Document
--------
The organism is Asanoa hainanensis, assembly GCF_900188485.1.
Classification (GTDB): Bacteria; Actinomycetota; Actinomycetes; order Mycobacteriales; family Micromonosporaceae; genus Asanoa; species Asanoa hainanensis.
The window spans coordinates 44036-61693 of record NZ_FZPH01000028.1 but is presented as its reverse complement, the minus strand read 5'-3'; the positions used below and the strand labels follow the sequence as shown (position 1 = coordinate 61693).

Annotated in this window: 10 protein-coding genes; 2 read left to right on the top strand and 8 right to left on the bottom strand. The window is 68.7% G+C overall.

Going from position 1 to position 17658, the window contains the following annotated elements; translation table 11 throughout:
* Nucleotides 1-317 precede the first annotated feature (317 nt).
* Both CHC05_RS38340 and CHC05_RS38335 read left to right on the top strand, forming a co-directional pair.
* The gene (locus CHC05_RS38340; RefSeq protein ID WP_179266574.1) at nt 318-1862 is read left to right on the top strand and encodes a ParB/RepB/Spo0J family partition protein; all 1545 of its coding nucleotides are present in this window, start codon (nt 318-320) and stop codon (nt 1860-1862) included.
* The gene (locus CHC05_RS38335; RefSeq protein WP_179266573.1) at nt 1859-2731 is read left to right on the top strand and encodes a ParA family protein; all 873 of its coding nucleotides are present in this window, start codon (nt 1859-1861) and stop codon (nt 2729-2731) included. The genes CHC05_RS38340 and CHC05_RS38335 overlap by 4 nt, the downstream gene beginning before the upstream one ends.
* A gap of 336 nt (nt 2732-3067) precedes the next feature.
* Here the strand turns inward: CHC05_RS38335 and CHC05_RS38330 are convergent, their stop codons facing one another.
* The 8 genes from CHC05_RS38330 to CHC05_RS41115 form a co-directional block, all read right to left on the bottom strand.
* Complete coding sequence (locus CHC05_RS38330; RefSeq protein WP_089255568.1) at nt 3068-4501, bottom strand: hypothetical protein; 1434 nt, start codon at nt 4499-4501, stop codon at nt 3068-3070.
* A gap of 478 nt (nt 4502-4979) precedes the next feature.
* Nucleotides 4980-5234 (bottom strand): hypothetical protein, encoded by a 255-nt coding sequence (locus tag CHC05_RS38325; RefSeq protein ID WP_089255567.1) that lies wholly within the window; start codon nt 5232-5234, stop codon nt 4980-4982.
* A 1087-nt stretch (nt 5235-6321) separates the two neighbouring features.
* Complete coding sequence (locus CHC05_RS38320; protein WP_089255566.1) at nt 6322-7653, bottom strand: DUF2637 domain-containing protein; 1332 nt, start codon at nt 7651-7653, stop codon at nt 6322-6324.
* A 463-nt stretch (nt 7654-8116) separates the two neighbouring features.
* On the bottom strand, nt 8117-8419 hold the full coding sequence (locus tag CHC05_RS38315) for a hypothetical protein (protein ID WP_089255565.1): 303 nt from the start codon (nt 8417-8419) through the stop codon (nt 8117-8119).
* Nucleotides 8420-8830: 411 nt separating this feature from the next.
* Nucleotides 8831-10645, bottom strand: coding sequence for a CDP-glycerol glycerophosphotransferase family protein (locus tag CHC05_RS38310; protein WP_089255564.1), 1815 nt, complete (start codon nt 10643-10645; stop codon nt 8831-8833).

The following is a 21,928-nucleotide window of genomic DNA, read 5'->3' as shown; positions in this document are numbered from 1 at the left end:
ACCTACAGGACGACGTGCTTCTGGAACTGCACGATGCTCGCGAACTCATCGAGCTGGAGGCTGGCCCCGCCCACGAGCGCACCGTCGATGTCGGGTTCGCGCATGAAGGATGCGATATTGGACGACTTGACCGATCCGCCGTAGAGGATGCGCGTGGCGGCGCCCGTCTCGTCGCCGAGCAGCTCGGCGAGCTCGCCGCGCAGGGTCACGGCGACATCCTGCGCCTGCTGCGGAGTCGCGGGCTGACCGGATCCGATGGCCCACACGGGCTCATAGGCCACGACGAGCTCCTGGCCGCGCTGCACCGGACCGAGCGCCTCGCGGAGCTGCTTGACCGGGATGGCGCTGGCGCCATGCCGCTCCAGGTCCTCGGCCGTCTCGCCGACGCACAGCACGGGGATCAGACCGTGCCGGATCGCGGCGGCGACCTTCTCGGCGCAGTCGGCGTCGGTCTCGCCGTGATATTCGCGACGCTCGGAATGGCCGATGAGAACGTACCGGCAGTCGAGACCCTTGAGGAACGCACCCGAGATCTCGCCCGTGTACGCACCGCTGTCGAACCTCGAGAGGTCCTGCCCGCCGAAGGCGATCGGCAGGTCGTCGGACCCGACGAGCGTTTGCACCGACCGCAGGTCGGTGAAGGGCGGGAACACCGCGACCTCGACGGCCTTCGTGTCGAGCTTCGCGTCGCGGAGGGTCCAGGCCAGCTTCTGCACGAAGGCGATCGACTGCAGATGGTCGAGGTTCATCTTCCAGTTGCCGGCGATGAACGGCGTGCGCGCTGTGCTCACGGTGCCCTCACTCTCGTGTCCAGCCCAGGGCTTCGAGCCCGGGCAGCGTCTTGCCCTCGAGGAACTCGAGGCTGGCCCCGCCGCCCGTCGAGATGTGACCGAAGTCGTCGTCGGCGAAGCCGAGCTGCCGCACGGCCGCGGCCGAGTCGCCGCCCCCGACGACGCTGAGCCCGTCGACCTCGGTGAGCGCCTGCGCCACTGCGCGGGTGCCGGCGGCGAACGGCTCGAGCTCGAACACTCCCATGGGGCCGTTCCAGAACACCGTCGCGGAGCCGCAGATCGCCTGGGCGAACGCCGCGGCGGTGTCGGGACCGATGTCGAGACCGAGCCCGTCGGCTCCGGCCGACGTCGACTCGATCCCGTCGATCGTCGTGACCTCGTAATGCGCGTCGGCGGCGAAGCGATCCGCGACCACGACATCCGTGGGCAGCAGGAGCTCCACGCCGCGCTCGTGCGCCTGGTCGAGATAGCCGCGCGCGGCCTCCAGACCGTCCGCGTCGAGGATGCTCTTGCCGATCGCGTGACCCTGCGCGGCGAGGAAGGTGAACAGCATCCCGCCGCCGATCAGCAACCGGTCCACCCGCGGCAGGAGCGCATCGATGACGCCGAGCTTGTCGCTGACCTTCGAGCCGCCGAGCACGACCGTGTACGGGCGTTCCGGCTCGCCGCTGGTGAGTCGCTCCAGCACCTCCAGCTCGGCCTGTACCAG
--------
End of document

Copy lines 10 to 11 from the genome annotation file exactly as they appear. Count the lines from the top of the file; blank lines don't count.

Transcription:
* A gap of 336 nt (nt 2732-3067) precedes the next feature.
* Here the strand turns inward: CHC05_RS38335 and CHC05_RS38330 are convergent, their stop codons facing one another.